Yet in this triangle no one seems to truly have the upper hand at all times. Sarah is without a doubt ruling the kingdom when the film begins and has Anne’s utter confidence and affection (the film toys with how much Sarah really cares for the Queen but ultimately lands on the passion being real) and has a decent amount of power over Abigail’s position in the court, but her icy and frank demeanor can’t always compete with Abigail’s ability to play teacher’s pet to an incredibly insecure monarch. While Abigail can brown nose with the best of them and is willing to go to any lengths to impress and satisfy those around her, she can’t always hide her true nature (take the final scene of the movie for instance). Anne is deep into her depression and can’t be bothered to be fully aware as her responsibilities as a queen during wartime and the game being played for her favor sparks what little joy she has left in her life, leaving her vulnerable to deception. However, she is the queen and holds absolute power over the fates of both of these women when all is said and done.
You can see all of Lanthimos’ influences shining throughout the film. Abigail is seemingly modeled after Ryan O’Neal’s titular Barry Lyndon, a commoner and con artist seeking aspirations too big for their britches. The cynical bite of the dialogue and the nastiness of the dealings on display is reminiscent of Peter Greenaway’s The Draughtsman Contract. The intensity of this toxic love triangle and how Abigail and Sarah banter back and forth immediately sent my brain spiraling back to the psychological drama of Andrzej Żuławski’s Possession and the scenes involving Mark and Heinrich (played by Sam Neil and Heinz Bennett respectively) having philosophical arguments criticizing each other’s very nature and the nature of their relationship with Anna (Isabelle Adjani).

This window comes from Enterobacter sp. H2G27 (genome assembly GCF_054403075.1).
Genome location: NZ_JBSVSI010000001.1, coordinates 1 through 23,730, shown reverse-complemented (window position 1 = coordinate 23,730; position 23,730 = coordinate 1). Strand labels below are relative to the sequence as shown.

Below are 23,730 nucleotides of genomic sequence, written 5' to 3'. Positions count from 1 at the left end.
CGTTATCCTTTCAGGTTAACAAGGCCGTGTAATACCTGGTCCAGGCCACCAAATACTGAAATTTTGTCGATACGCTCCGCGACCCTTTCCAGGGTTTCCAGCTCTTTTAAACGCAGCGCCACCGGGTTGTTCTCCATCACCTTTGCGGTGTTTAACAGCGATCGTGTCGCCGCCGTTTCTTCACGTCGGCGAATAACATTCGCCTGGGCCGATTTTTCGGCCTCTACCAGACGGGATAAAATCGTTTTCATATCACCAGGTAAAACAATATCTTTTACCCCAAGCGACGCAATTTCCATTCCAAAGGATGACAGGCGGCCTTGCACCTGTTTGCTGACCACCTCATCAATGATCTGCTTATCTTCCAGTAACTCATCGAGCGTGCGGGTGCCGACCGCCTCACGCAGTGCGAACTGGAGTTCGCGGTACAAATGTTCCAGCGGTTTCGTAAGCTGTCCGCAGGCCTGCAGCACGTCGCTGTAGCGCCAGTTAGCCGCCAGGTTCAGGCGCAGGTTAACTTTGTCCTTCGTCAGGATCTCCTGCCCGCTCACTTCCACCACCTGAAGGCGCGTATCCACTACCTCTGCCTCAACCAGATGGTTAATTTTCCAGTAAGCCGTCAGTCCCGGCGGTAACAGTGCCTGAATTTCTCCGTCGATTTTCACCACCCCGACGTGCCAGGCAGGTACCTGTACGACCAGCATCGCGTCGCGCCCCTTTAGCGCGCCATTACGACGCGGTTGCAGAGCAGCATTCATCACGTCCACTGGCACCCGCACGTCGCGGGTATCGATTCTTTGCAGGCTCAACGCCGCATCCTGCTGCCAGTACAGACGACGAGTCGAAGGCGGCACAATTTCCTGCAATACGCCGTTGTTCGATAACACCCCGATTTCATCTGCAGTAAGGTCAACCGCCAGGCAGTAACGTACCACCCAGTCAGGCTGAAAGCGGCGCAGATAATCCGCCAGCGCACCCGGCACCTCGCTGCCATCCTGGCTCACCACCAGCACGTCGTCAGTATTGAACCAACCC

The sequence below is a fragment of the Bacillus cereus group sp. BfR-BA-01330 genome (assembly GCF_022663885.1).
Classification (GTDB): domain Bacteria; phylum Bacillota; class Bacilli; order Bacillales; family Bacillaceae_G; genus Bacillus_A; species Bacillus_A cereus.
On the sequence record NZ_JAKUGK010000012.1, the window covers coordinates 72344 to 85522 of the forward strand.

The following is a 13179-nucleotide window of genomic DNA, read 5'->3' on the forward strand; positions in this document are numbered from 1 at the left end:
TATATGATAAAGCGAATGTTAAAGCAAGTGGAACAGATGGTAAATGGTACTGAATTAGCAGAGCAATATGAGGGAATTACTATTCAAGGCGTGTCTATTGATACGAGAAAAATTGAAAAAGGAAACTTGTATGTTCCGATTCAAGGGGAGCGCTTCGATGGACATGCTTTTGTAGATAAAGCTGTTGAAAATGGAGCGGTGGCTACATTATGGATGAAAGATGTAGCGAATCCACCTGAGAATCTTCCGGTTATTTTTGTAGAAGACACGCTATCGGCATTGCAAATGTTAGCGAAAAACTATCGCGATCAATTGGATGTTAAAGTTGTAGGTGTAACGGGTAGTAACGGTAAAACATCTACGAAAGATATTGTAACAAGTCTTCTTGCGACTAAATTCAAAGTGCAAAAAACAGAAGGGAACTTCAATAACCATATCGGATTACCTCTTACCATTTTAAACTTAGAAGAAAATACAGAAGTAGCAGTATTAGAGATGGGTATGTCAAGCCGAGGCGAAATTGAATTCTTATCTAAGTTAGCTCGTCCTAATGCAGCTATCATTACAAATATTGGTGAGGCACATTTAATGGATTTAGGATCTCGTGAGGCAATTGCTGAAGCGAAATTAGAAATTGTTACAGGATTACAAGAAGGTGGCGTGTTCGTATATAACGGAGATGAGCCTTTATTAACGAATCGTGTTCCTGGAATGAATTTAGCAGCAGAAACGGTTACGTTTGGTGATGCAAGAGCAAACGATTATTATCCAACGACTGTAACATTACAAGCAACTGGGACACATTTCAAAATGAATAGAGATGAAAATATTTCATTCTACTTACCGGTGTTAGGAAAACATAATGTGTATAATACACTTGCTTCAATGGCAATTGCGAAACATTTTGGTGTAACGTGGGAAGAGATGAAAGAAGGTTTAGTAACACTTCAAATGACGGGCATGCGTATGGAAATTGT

But the movie to me bears a striking resemblance to Charles Vidor’s 1946 film Gilda. It also tells the story of a common con man named Johnny Farrell (played by Glenn Ford) who aspires to be a big shot when he’s noticed by a genuine big shot named Ballin Mundson (George Macready), who runs an illegal upscale casino. Mundson puts Farrell on as a dealer, seeing his deft skills at cutting cards, and introduces him to his wife Gilda (the incredible Rita Hayworth) and from there a triangle is formed where each character holds some sort of sway over the other characters. Mundson controls Farrell but can’t control Gilda; Farrell controls Gilda somewhat and can deceive Mundson up to a point; and Gilda has her own power over these two men while not really having power over her own life. The Favourite plays with these roles in similar fashion with one key exception. Gilda portrays Farrell and Gilda getting together as a triumph whereas The Favourite shows that people’s natures don’t ever truly change and no happiness is sprung from one person triumphing over another. If anything, the ending of The Favourite and the rest of Lanthimos’ work shows that the best outcome these power dynamics can bring is shallow justice and bleak amusement.
David Yoder has two degrees in drawing comics, but he probably spends more time watching movies than drawing comics. He’s watched the 5-hour TV edit of Fanny and Alexander and also every Planet of the Apes movie (including the Tim Burton one).
David Carter is a film lover and a menace. He plays jazz from time to time but asks you not to hold that against him. His taste in movies bounces from Speed Racer to The Holy Mountain and everything in between.